AB 5 is not fixed – not even close. App-Based Drivers with Uber, Lyft and Doordash just qualified a ballot initiative proposition protecting the choice of one million app-based drivers to earn income as independent contractors while providing new earning guarantees and benefits. The timing could not be more exact as App-based food and grocery delivery and rideshare drivers are currently providing essential services delivering food and medicines to seniors and families who are forced to stay in their homes, helping restaurants survive, and providing easy access to earning opportunities for struggling Californians who have recently lost income or jobs, Protect Drivers and Services reported.
In addition to Sen. Grove’s AB 5 fix, several Republican lawmakers have introduced legislative fixes, including a full repeal or suspension of AB 5:
New Resolution to Terminate California Governor Gavin Newsom’s Emergency Powers: Assemblymen Kiley and Gallagher take issue with Newsom’s 39 Executive Orders, unilaterally changing 200 laws.
Protect App-Based Drivers and Service reported:
A recent study by the Berkeley Research Group found that taking away the ability of app-based drivers to work as independent contractors — instead forcing them into an incompatible and inflexible employment model — would eliminate up to 900,000 app-based jobs, a reduction of between 80-90% of drivers currently driving today. These job losses will come at the worst possible time when California is facing high unemployment and when app-based work opportunities will provide a lifeline for people to earn income.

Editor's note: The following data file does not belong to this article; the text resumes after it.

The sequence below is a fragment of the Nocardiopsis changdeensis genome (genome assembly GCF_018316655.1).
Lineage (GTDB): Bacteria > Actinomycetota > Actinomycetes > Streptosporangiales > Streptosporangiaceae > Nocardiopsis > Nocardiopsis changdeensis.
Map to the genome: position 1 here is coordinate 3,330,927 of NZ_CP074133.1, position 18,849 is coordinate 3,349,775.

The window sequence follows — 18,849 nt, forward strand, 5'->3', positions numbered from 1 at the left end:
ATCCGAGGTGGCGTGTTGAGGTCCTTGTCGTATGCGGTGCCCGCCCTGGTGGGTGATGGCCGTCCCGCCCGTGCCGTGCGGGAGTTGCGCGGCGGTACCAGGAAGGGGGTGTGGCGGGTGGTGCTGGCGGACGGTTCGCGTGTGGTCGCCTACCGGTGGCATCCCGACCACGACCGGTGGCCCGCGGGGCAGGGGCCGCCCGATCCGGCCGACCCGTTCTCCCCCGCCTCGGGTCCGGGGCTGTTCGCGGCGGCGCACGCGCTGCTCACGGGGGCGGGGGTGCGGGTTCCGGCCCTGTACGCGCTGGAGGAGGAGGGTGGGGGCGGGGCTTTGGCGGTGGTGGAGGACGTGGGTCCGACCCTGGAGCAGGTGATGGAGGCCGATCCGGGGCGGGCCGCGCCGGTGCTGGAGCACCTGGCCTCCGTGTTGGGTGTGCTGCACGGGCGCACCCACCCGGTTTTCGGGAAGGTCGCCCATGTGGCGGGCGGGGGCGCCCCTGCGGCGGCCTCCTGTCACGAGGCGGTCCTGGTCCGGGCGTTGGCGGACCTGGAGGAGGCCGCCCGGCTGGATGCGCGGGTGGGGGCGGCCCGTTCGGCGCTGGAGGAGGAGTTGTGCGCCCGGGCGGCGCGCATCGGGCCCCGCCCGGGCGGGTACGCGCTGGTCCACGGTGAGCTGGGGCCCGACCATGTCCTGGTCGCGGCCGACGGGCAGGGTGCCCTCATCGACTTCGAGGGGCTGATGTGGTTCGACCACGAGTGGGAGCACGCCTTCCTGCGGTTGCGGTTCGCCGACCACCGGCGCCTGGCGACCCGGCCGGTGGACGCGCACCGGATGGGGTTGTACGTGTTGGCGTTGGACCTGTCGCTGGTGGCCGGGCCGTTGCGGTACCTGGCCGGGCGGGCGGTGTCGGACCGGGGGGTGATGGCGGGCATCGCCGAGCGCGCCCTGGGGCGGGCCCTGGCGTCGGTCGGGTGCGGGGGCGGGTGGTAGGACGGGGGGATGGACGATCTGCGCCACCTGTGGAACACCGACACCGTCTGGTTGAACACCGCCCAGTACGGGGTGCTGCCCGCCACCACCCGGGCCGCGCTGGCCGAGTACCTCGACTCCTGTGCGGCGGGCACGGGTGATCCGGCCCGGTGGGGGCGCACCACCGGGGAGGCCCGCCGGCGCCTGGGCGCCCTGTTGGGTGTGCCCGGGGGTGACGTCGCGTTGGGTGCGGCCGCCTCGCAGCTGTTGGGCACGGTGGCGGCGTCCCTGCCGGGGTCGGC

- More than 1 million Californians logged on to the platforms to earn income totaling over $6 billion in 2018.
- An employment model will reduce the number of app-based drivers needed to satisfy consumer demand by 80-90 percent.
- Based on 2018 numbers, an employment model would reduce the number of available work opportunities in the on-demand sector by 900,000, stripping Californians from all walks of life from the earning opportunities they need now more than ever.
The report also found:
- Approximately 80 percent of all drivers work fewer than 20 hours per week, and most of them work less than 10 hours per week.
- Approximately 70 percent of all drivers work fewer than 20 weeks a year, and most of them work less than 5 weeks per year.
“One million California app-based rideshare and delivery jobs are under attack by state politicians,” said Dave Thomasson, a professional musician from Covina who also drives rideshare. “Their laws threaten to eliminate these jobs and take away our ability to choose independent work. This ballot measure will protect this critical work that’s being threatened by out-of-touch politicians.”
More of California Globe’s coverage of AB 5: